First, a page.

Asante’s hallmark as a director is her refusal to oversimplify. Her first film,A Way of Life (2004), which won a best new British talent award at the London Film Festival, was set in a post-industrial town in south Wales. It was about a group of white teenagers who persecute and eventually murder their Turkish Muslim neighbour. The film’s unsettling power derived partly from Asante’s understanding of the bigoted white teenagers, the hardship of their lives, the dysfunction and deprivation behind the violence. In contrast to the gilded look of Belle, the film’s style was grey and raw – hard to believe it was not a documentary. And the writing was spot-on (it was for this, as well as for her direction, that she won the Carl Foreman award at the 2005 Baftas). Leigh-Anne, its white teenage mother, says to her Turkish Muslim neighbour: “You are in someone else’s country. Show a bit of respect, all right?”, to which he replies with dignity: “I have been here 30 years. How long you been here?”
As the child of immigrants, Asante has always had an “extra eye” and sees herself as an insider and outsider (all directors, she believes, need to be emotionally ambidextrous). She chose Mbatha-Raw as Bellebecause, as a serene black figure in 18th-century finery, she is able to be “familiar and unfamiliar at the same time”. Her “innate grace fits the period and yet you look at her and say: she makes sense – and doesn’t.”
Asante understands Belle because: “Although I’m not bi-racial, I’m bi-cultural, I walk that division every day subtly and unsubtly, consciously and unconsciously. I am that familiar and unfamiliar character in the world.” She adds that she speaks Ghanaian and accentless English – and that her parents, typically of Ghanaians, “speak English impeccably. My mother will quote you John Donne and Shakespeare at the drop of a hat in her beautiful accent.”
What is striking is how Asante’s life, although so different from that of the subject of her film, fed it. She maintains that even her south London upbringing contributed and quotes the line where Belle advises Elizabeth: “Wait for no man.” This advice, a south London staple apparently, is sure to get a laugh of recognition when screened there. She has a territorial fondness for south London, rejoices in its mixed community, and can’t stand the way people typecast it as turbulent although she adds: “I’m 44 and grew up through both Brixton riots.” She remembers her brother being stopped by the police because he had a rucksack on his back. It was full of science books (he is now a scientist). “I grew up fearful of the police, which is interesting,” she laughs, “because I am now married to a policeman…”
And with the same openness with which she talked about her father, she tells the story of falling in love with her second husband (her first was the producer Charlie Hanson). Nowadays, she lives in the Hague. When I ask whether Holland chose her or the other way round, she explains that, in 2007, love struck. She was working for a Los Angeles studio between movies: “I was researching Europol agents because I was trying to create an uber policewoman. Europol is the FBI of Europe – or so I am told – and the man I was sent to meet was Soren Pedersen, spokesman for European police in the Hague.”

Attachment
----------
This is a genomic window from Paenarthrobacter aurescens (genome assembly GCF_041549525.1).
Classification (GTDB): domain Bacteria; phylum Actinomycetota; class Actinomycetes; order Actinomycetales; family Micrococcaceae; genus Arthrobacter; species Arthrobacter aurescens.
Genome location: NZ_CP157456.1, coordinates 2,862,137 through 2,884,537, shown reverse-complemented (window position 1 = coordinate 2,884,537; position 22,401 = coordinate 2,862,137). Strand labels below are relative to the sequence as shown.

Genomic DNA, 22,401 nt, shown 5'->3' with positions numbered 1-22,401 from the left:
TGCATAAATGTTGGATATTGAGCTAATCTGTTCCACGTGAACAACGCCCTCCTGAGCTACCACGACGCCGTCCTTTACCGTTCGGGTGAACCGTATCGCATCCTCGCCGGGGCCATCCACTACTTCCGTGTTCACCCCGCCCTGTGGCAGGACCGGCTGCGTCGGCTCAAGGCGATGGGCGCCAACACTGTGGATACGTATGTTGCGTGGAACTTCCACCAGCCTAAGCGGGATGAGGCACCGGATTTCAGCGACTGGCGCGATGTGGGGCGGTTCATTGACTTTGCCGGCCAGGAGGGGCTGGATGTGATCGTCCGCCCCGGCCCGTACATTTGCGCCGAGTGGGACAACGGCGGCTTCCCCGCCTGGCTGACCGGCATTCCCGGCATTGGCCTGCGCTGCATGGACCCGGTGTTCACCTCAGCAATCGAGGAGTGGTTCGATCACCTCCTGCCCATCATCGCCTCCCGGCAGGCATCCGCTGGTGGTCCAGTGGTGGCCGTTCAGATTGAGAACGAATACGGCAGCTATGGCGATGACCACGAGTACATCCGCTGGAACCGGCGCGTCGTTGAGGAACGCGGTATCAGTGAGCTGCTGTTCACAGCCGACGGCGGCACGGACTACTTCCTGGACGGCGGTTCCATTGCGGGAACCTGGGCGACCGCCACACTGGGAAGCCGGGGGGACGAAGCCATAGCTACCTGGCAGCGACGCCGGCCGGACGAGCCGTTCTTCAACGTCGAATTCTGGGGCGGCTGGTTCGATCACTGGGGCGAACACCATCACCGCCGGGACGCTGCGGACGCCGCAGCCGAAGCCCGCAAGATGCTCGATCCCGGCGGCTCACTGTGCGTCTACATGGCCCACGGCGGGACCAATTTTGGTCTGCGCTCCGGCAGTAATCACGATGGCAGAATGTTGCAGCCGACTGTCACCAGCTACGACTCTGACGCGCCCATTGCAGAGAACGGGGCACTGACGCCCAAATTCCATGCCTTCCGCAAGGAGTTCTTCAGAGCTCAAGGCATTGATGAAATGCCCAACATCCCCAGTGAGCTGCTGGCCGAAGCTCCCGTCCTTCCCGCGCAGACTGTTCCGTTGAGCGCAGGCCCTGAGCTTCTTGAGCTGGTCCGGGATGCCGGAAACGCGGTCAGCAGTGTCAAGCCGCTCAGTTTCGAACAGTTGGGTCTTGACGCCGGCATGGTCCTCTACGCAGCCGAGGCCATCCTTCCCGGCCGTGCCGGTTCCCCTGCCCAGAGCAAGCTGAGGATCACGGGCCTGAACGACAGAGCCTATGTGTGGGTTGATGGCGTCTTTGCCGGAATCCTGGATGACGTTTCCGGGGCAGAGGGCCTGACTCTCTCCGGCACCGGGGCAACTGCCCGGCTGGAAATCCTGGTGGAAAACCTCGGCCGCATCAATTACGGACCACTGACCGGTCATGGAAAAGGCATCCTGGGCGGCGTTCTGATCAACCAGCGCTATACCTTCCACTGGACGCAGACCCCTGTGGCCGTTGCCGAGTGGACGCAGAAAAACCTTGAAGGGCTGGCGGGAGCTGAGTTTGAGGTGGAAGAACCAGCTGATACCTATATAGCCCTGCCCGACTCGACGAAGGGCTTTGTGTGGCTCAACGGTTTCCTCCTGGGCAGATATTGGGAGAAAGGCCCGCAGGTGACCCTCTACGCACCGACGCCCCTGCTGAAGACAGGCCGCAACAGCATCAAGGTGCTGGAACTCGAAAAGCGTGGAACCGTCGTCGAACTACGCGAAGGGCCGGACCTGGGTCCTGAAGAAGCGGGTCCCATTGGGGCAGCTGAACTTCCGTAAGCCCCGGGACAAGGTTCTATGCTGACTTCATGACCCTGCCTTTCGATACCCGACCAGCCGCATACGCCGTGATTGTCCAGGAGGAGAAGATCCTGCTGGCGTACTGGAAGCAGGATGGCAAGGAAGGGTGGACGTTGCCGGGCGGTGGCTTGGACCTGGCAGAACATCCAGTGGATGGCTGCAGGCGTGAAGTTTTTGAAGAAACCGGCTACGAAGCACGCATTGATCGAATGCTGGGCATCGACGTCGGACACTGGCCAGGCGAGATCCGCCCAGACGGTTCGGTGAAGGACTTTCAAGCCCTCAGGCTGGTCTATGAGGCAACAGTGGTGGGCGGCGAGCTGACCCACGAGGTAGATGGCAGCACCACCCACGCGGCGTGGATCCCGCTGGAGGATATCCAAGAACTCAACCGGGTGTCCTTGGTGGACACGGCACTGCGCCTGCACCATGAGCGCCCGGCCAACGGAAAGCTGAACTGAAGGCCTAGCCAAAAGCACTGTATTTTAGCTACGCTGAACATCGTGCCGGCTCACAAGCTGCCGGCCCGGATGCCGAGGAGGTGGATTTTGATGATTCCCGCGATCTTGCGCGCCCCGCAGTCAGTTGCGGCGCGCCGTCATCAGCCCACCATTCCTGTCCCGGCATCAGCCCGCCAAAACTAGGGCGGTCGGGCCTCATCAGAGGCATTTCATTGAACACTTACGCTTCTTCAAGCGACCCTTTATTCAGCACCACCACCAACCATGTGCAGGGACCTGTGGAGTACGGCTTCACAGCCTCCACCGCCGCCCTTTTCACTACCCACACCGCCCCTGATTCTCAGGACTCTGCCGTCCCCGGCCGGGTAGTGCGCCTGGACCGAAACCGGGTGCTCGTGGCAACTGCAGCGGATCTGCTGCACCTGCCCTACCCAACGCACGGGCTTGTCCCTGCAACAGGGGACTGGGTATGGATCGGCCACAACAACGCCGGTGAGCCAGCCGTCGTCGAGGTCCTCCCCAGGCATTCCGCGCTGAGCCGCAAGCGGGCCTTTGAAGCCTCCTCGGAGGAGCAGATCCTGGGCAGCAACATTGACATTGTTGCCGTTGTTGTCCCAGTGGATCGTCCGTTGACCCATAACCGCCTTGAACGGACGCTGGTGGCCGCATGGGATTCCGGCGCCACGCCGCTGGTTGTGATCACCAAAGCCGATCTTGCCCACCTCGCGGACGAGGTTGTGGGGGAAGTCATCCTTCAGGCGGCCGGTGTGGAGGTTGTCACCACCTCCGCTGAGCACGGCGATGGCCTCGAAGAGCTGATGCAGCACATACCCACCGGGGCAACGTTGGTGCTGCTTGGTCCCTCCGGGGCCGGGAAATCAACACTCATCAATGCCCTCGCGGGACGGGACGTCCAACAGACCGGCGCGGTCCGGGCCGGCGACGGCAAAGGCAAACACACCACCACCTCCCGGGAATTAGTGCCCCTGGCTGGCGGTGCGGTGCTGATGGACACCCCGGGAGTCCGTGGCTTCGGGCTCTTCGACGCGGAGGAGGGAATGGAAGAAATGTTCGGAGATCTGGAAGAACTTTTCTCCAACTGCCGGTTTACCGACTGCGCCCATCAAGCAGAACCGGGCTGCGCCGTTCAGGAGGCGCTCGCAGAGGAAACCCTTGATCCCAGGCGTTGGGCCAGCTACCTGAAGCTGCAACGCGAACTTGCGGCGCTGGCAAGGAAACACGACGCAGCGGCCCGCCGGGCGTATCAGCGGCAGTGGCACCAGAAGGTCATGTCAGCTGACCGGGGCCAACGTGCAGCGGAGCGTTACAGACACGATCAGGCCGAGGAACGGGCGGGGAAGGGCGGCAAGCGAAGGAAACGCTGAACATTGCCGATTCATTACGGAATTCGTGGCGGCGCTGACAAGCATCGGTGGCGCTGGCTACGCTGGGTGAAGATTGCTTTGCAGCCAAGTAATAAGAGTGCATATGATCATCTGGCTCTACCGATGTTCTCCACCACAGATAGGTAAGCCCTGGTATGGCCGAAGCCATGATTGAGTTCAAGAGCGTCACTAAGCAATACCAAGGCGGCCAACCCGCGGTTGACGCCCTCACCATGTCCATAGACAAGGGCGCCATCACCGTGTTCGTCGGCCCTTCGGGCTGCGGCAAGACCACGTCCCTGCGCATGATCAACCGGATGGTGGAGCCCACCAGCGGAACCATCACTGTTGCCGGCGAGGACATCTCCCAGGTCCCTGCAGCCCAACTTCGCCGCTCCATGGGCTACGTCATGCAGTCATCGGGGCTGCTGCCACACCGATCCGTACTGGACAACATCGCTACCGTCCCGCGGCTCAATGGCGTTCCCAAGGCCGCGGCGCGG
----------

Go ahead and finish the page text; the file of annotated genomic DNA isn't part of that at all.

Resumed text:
Belle’s love story (she falls for an apprentice lawyer, John Davinier, who was, in real life, a manservant at Kenwood) is intended to “honour our love story”. And she picks up the thread of her own story again delightedly: “Soren and I had one date and decided to move in and get married.” I express disbelief. “I know! I’m a crazy woman. But I looked at him and thought: he is going to be my husband. And I didn’t want to waste time because I was 37 and didn’t have time to waste.”
If the implication is that she hoped for children (she mentions exuberantly that she wishes she could have adopted the girl who plays young Belle – an identical twin) she is not one to languish: “We’re happy with our little dog [a Yorkie] and living on the marina. Holland is very much real life for me. It has nothing to do with showbusiness because I’m not connected with the Dutch film-making world.” She paints a picture of herself strolling along in flip-flops, dog at her heels: “You have to have a life because if you don’t, you can’t bring anything to film-making.”
Post-Belle, Asante is unlikely to do much uninterrupted strolling. Her next job is to make her first Hollywood studio movie – for Warner Brothers. InUnforgettable she will be working for the first time “purely as a director” – leaving the writing to others. The casting is still “under wraps” but will include “two A-list Oscar-winning ladies”. It is about a second wife terrorised by a first wife. “What interests me is that it looks at issues I love – to do with position, identity and status. Who are you when someone takes a part of your identity and moves on? As a second wife, you have to step into the shoes of someone else. I am a second wife so I know what that feels like. I call the film my there-but-for-the-grace-of-God-go-I piece. If we come from the premise that we all have a tipping point, what is the perfect storm that would tip you over the edge?”
Shooting will start in the American south in the autumn – “because it is too hot in the summer and working with two A-list actresses in the blistering heat might not be so much fun”. I don’t know about that. My hunch is that there is no such thing as too darn hot when it is Amma Asante you are talking about.